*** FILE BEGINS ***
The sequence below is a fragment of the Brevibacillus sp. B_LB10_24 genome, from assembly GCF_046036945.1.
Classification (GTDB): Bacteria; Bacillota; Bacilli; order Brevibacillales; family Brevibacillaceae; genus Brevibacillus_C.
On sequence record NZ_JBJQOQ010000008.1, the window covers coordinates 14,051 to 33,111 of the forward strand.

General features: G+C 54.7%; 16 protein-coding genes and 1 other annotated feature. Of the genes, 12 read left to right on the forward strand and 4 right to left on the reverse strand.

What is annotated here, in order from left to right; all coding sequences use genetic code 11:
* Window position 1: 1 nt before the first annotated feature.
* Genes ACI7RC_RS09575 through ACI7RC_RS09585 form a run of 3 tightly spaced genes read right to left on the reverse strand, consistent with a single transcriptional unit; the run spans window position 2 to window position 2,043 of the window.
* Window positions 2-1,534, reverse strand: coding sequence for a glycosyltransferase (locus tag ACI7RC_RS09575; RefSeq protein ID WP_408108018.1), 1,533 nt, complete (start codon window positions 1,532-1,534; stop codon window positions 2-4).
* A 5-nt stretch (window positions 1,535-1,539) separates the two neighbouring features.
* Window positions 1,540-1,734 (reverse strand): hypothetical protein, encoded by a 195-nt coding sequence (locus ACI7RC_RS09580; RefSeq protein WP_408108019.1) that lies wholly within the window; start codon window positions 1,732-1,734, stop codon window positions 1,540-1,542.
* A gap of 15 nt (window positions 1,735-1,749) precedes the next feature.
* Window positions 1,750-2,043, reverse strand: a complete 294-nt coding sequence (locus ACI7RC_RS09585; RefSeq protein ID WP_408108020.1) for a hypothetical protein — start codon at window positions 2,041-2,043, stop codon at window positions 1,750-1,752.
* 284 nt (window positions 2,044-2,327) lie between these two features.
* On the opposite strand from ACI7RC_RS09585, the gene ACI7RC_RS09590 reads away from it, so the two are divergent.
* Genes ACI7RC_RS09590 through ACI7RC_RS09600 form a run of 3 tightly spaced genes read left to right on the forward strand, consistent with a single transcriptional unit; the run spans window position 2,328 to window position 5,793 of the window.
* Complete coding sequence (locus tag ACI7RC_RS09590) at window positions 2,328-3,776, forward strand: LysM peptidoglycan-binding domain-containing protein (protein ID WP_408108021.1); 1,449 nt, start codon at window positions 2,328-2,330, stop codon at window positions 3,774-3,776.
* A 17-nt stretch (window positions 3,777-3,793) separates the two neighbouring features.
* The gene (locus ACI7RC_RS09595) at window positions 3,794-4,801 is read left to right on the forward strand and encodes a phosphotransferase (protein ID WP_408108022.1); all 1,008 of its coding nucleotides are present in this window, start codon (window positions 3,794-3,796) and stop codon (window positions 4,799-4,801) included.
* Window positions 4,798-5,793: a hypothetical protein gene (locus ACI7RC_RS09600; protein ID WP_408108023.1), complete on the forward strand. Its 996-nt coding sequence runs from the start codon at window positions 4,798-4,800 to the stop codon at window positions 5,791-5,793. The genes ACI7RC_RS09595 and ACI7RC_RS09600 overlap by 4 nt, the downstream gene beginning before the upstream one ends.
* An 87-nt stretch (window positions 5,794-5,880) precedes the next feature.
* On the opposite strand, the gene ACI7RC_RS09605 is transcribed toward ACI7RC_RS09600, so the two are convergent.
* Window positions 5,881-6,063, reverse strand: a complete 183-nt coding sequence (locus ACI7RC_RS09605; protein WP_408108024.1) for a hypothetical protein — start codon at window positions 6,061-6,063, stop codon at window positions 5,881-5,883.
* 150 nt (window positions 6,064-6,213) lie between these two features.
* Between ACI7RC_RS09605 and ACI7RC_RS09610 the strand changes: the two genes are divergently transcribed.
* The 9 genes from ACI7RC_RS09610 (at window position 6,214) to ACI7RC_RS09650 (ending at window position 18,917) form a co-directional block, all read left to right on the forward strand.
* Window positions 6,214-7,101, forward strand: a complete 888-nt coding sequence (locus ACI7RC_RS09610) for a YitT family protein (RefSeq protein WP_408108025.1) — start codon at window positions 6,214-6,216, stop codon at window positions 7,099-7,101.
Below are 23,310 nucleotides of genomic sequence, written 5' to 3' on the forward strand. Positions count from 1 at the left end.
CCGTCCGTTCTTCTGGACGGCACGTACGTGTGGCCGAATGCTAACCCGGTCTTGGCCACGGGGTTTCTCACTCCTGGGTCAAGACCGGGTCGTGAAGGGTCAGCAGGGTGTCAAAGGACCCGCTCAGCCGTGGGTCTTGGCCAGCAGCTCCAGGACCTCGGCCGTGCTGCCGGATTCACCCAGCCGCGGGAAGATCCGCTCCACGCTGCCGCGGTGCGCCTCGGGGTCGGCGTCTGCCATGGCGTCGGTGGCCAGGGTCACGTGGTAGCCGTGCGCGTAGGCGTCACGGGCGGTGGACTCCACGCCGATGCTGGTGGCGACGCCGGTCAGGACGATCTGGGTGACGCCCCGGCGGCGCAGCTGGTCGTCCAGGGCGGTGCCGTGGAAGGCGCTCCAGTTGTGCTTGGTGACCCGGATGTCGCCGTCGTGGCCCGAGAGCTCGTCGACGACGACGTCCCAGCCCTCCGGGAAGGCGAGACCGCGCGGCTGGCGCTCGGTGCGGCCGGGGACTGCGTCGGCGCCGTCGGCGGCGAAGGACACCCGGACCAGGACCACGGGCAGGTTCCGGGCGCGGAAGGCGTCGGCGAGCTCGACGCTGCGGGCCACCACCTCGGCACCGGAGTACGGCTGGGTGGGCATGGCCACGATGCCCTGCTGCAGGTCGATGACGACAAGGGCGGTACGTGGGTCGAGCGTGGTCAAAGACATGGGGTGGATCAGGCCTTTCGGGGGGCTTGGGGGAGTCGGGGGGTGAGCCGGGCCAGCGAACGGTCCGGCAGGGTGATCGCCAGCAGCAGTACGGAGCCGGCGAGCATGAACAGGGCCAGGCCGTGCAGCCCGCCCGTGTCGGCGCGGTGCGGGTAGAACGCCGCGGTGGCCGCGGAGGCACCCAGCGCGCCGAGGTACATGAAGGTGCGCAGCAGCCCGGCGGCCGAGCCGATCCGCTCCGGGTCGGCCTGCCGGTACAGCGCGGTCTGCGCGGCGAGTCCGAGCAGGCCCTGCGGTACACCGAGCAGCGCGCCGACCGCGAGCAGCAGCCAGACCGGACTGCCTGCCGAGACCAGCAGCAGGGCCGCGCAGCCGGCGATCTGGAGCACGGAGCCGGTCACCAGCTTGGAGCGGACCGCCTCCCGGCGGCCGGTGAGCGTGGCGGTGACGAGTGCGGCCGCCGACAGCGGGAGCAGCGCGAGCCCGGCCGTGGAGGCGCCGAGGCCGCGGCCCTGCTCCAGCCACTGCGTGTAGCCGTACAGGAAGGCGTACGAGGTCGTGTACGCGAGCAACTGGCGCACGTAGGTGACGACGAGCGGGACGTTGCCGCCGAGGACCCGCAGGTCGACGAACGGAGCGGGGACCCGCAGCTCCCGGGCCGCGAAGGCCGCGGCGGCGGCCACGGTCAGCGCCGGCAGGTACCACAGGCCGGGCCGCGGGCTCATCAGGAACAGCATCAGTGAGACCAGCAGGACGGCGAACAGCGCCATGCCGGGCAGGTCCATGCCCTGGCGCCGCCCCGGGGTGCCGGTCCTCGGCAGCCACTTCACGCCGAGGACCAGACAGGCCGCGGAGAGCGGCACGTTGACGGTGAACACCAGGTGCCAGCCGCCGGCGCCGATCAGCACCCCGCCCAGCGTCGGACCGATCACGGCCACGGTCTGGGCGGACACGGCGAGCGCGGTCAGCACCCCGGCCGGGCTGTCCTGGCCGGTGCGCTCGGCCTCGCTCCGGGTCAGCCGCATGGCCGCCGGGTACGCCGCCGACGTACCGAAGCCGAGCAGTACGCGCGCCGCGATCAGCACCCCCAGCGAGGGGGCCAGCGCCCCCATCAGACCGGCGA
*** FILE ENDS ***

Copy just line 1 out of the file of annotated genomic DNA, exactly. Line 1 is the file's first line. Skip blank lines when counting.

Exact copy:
The sequence below is a fragment of the Brevibacillus sp. B_LB10_24 genome, from assembly GCF_046036945.1.